This, of course, can be very functional. Routines are helpful and we are creatures of habit. We like certainty and habits mean that we can conserve energy by doing things without much thought. If you think of stressful days where you’ve had to do things that are new or different, where routines no longer work, you’ll recall how tiring they can be.

But dances can also be dysfunctional. Conspiracies of silence are the archetype of this sort of dance. Instead of dealing with a problem, negative behaviours, poor performance or, perhaps, the inaction and frustration that occurs when we can’t find a solution, we ignore, avoid and dance. Another example is the ‘elephant in the room’, a variation on the conspiracy of silence. Everyone dances around the fact that someone is a bully, ineffective or behaving badly: an unhappy, but convenient waltz. Inaction and boredom are their own dances that serve some sort of purpose but are inherently dysfunctional.

These dances can occur in all sorts of settings. In classrooms where there are minimal expectations of performance and in return the teacher is not bothered or in training settings where incompetence is ignored for a similarly quiet life and the required fee. In workplaces in which consultants sanitise reports and research so that it doesn’t create too much angst and, therefore, continued work: experienced consultants know exactly how to do this. In coaching and counselling where there is no progress but the client is seen to be making the effort and the coach/counsellor is the support act. In all sorts of situations where the brief is some sort of change needed but the dance is substituted rather than deal with unpleasant truths or hard work.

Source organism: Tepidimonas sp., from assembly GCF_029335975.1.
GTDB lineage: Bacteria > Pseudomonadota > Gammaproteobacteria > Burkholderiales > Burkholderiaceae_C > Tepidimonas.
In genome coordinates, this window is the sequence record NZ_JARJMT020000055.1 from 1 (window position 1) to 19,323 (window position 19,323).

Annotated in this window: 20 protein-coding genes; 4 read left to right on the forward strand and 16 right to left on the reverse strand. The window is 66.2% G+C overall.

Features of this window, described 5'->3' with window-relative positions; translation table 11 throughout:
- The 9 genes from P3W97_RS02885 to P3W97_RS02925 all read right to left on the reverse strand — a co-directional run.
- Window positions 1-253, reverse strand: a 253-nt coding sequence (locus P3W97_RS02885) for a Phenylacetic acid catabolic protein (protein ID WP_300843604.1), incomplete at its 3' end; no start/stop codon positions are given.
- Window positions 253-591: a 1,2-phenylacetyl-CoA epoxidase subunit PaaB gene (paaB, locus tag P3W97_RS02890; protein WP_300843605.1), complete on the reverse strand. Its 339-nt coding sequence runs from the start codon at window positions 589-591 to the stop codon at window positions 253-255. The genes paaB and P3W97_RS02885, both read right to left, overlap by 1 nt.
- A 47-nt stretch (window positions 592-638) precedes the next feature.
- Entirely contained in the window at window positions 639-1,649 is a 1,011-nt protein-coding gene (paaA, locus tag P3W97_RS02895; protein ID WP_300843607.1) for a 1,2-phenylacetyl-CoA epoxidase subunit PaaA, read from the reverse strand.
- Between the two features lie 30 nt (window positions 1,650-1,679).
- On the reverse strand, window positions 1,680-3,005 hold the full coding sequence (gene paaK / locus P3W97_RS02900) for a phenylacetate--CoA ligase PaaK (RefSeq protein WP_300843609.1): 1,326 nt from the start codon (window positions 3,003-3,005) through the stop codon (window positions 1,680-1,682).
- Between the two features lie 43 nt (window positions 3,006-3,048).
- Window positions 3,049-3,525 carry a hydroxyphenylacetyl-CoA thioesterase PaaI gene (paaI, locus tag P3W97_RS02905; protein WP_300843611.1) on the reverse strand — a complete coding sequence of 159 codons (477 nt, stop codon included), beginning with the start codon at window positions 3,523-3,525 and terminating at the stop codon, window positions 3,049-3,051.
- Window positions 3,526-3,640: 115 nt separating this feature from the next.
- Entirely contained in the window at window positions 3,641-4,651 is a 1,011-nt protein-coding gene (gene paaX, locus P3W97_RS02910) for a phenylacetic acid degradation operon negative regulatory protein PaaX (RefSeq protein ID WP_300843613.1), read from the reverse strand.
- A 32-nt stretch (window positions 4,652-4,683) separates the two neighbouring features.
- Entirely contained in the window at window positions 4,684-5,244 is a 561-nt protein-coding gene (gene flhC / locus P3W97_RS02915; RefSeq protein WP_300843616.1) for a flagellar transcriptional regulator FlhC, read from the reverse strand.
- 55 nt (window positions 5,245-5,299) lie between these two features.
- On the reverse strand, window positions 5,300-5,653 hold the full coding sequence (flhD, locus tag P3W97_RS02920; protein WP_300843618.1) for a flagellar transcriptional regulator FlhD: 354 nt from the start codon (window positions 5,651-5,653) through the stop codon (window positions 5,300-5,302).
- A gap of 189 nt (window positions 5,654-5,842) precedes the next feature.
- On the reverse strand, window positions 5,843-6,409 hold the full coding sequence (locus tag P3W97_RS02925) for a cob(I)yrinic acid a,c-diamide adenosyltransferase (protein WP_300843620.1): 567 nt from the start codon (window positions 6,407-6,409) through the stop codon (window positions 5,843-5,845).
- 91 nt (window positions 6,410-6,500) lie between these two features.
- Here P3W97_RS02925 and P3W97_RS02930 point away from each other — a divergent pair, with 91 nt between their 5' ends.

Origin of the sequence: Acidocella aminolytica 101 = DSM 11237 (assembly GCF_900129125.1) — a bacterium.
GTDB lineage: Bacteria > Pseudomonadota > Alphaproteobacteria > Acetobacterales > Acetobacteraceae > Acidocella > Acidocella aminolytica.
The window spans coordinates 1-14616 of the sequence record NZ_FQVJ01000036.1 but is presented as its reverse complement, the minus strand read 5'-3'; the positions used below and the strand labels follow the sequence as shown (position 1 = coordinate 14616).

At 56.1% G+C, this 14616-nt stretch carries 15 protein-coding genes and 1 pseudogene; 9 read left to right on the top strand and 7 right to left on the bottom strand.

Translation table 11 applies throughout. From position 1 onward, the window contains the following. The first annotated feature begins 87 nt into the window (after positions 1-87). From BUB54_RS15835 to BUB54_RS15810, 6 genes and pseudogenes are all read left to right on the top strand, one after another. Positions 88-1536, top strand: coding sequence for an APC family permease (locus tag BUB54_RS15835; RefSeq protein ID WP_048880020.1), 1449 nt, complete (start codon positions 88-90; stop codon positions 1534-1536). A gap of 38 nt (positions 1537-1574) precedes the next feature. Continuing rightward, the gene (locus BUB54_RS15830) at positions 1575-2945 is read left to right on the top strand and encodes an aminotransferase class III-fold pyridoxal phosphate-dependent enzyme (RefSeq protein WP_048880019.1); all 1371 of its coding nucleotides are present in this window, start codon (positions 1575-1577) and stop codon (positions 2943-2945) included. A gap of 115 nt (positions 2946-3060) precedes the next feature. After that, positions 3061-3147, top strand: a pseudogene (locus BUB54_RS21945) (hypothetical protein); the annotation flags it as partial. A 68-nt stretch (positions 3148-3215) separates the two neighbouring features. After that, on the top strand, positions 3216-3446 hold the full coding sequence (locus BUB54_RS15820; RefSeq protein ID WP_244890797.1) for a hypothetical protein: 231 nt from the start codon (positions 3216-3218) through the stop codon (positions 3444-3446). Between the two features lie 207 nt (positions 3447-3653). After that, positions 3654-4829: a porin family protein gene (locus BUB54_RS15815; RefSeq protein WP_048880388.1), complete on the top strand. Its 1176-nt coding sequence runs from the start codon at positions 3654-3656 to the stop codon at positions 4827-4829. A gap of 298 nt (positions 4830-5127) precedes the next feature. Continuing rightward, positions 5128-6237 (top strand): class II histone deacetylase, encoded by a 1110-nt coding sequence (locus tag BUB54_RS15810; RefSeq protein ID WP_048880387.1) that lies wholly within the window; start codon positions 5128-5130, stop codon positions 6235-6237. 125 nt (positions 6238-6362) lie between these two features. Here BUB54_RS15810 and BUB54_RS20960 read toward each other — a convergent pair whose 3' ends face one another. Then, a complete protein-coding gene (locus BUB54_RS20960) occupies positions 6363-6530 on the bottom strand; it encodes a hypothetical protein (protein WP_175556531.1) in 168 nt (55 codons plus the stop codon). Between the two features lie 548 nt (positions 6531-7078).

So, when nothing is happening or the merry dance is being played out, why not make something happen? The reason why we mostly don’t do this is that it is going to be uncomfortable for both the dance breaker and the dancers. Humans are not big on being uncomfortable. Even more importantly, what will others think of me. After all I want to be liked. And, of course, as mum always told us: be nice.